Al Capone is convicted of income tax evasion.
On Oct. 17, 1931, the Chicago mobster Al Capone was convicted on five of 23 income tax evasion counts he faced, and which later yielded an 11-year prison sentence. During the trial, Mr. Capone’s efforts to avoid a strict sentence were thwarted by Judge James H. Wilkerson, who refused to offer a lenient sentence in exchange for a guilty plea. Wilkerson also swapped out the jury after Mr. Capone tried to bribe the people who were serving on it.
The Oct. 18 New York Times reported that Capone was oddly calm as the verdict was read: “Capone grinned as though he felt he had gotten off easily. … Capone faces a maximum of seventeen years’ imprisonment and $50,000 fine. He did not seem to realize that. He kept grinning at all and sundry in the court room, his bulky figure in a screaming green suit (one of the $135 ones) drawing all eyes toward him.”
Capone was a legendary figure in the Chicago underworld. He became a mob boss in 1925 and generated millions of dollars from gambling and bootlegging rackets. He brutally eliminated his rivals—most famously in 1929, when his men killed seven members of George (Bugs) Moran’s gang in the St. Valentine’s Day Massacre. He held, according to the Times, “undisputed control of all the illegal sources of revenue in the city and its suburbs.”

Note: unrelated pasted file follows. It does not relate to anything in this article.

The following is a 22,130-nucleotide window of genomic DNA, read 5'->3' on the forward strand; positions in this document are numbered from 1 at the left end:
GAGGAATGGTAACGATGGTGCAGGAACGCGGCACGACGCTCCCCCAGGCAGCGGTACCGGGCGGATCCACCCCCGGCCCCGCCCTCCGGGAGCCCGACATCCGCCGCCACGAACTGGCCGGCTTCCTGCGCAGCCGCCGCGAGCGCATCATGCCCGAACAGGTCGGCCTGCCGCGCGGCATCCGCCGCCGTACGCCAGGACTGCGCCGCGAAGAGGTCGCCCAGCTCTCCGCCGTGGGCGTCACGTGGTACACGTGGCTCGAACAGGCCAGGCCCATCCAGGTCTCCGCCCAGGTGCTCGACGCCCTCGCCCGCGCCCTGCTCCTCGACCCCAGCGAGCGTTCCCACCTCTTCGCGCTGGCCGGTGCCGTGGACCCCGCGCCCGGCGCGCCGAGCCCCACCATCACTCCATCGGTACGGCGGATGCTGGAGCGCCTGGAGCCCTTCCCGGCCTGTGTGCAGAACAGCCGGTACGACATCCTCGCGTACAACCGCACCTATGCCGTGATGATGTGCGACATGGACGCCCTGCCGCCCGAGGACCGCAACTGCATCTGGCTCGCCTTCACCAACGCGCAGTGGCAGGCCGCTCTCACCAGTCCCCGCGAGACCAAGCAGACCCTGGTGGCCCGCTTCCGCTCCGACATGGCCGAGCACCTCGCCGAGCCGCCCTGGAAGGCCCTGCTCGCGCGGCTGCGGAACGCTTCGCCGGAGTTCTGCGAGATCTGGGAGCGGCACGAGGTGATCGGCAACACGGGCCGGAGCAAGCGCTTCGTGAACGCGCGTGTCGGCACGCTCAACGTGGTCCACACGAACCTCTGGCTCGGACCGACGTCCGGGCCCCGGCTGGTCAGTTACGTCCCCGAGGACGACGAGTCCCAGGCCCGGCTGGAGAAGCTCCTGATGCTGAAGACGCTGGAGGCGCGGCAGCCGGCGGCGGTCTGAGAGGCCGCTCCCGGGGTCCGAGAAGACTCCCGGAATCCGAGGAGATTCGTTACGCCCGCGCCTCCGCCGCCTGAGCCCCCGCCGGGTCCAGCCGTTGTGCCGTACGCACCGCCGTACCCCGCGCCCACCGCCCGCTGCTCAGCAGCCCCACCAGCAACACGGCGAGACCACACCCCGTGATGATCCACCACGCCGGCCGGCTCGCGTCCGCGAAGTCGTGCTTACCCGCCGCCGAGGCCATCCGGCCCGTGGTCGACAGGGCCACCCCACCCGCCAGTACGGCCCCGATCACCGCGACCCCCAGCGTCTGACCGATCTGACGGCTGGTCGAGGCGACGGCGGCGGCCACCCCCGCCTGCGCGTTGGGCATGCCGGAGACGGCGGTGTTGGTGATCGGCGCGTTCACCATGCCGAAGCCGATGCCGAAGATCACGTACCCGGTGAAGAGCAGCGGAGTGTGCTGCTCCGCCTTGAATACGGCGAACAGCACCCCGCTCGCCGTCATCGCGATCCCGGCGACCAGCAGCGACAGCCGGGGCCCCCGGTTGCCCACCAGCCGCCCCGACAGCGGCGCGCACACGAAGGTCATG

Capone’s actions made him an obvious target for federal authorities. Having been convicted in 1929 of a weapons charge, he used his influence to secure a comfortable prison cell in which to serve his short sentence. He was not so lucky the second time around: he was closely guarded in several prisons, including Alcatraz. He was released in 1939, but by then his health had seriously declined as a result of having contracted syphilis. He was unable to return to mob life and died in 1947.